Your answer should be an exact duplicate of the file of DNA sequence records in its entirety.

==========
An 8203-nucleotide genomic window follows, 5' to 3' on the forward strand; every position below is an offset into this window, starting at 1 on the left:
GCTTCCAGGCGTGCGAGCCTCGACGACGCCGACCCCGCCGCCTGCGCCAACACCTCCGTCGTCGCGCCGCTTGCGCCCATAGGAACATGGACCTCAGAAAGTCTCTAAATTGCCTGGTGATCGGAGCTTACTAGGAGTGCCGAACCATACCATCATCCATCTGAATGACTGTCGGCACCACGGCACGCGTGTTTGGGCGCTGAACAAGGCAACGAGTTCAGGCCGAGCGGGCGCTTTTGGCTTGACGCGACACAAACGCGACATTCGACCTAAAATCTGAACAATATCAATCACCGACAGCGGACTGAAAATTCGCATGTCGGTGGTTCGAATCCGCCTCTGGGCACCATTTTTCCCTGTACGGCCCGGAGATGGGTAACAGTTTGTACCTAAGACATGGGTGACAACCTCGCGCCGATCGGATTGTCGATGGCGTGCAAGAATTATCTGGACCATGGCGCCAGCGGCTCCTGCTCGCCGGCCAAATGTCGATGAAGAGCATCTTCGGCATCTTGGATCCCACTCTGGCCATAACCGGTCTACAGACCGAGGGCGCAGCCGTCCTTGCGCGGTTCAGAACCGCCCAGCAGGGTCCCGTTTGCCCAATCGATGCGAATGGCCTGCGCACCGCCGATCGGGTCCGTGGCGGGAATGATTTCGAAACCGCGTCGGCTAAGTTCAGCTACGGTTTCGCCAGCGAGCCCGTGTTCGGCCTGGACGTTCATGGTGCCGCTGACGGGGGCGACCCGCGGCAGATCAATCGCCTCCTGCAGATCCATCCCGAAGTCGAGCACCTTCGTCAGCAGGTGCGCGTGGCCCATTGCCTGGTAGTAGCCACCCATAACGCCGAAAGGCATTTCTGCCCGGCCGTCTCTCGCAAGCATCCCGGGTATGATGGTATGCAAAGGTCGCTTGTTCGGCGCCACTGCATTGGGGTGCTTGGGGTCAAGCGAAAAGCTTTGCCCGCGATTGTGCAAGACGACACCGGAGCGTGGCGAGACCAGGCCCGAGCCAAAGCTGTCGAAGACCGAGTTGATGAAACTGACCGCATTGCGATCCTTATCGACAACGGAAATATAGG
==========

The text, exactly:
An 8203-nucleotide genomic window follows, 5' to 3' on the forward strand; every position below is an offset into this window, starting at 1 on the left:
GCTTCCAGGCGTGCGAGCCTCGACGACGCCGACCCCGCCGCCTGCGCCAACACCTCCGTCGTCGCGCCGCTTGCGCCCATAGGAACATGGACCTCAGAAAGTCTCTAAATTGCCTGGTGATCGGAGCTTACTAGGAGTGCCGAACCATACCATCATCCATCTGAATGACTGTCGGCACCACGGCACGCGTGTTTGGGCGCTGAACAAGGCAACGAGTTCAGGCCGAGCGGGCGCTTTTGGCTTGACGCGACACAAACGCGACATTCGACCTAAAATCTGAACAATATCAATCACCGACAGCGGACTGAAAATTCGCATGTCGGTGGTTCGAATCCGCCTCTGGGCACCATTTTTCCCTGTACGGCCCGGAGATGGGTAACAGTTTGTACCTAAGACATGGGTGACAACCTCGCGCCGATCGGATTGTCGATGGCGTGCAAGAATTATCTGGACCATGGCGCCAGCGGCTCCTGCTCGCCGGCCAAATGTCGATGAAGAGCATCTTCGGCATCTTGGATCCCACTCTGGCCATAACCGGTCTACAGACCGAGGGCGCAGCCGTCCTTGCGCGGTTCAGAACCGCCCAGCAGGGTCCCGTTTGCCCAATCGATGCGAATGGCCTGCGCACCGCCGATCGGGTCCGTGGCGGGAATGATTTCGAAACCGCGTCGGCTAAGTTCAGCTACGGTTTCGCCAGCGAGCCCGTGTTCGGCCTGGACGTTCATGGTGCCGCTGACGGGGGCGACCCGCGGCAGATCAATCGCCTCCTGCAGATCCATCCCGAAGTCGAGCACCTTCGTCAGCAGGTGCGCGTGGCCCATTGCCTGGTAGTAGCCACCCATAACGCCGAAAGGCATTTCTGCCCGGCCGTCTCTCGCAAGCATCCCGGGTATGATGGTATGCAAAGGTCGCTTGTTCGGCGCCACTGCATTGGGGTGCTTGGGGTCAAGCGAAAAGCTTTGCCCGCGATTGTGCAAGACGACACCGGAGCGTGGCGAGACCAGGCCCGAGCCAAAGCTGTCGAAGACCGAGTTGATGAAACTGACCGCATTGCGATCCTTATCGACAACGGAAATATAGG